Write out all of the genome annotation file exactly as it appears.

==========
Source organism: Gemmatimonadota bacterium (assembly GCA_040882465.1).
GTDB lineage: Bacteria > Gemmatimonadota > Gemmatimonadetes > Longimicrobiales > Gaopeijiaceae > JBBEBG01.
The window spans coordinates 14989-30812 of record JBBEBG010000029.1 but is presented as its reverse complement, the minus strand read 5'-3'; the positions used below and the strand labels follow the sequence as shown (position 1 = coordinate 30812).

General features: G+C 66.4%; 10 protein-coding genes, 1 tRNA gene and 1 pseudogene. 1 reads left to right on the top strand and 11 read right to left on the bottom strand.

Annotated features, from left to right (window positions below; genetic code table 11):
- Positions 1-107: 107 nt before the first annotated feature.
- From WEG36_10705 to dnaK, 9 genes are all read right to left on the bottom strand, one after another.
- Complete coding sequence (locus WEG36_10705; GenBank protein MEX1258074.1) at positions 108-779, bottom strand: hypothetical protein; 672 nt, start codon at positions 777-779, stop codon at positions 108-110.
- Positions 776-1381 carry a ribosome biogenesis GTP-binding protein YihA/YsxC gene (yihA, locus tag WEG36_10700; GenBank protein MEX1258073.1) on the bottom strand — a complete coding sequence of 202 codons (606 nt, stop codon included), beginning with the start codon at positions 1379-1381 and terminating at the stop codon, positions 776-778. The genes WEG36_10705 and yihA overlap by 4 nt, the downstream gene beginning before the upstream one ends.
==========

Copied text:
Source organism: Gemmatimonadota bacterium (assembly GCA_040882465.1).
GTDB lineage: Bacteria > Gemmatimonadota > Gemmatimonadetes > Longimicrobiales > Gaopeijiaceae > JBBEBG01.
The window spans coordinates 14989-30812 of record JBBEBG010000029.1 but is presented as its reverse complement, the minus strand read 5'-3'; the positions used below and the strand labels follow the sequence as shown (position 1 = coordinate 30812).

General features: G+C 66.4%; 10 protein-coding genes, 1 tRNA gene and 1 pseudogene. 1 reads left to right on the top strand and 11 read right to left on the bottom strand.

Annotated features, from left to right (window positions below; genetic code table 11):
- Positions 1-107: 107 nt before the first annotated feature.
- From WEG36_10705 to dnaK, 9 genes are all read right to left on the bottom strand, one after another.
- Complete coding sequence (locus WEG36_10705; GenBank protein MEX1258074.1) at positions 108-779, bottom strand: hypothetical protein; 672 nt, start codon at positions 777-779, stop codon at positions 108-110.
- Positions 776-1381 carry a ribosome biogenesis GTP-binding protein YihA/YsxC gene (yihA, locus tag WEG36_10700; GenBank protein MEX1258073.1) on the bottom strand — a complete coding sequence of 202 codons (606 nt, stop codon included), beginning with the start codon at positions 1379-1381 and terminating at the stop codon, positions 776-778. The genes WEG36_10705 and yihA overlap by 4 nt, the downstream gene beginning before the upstream one ends.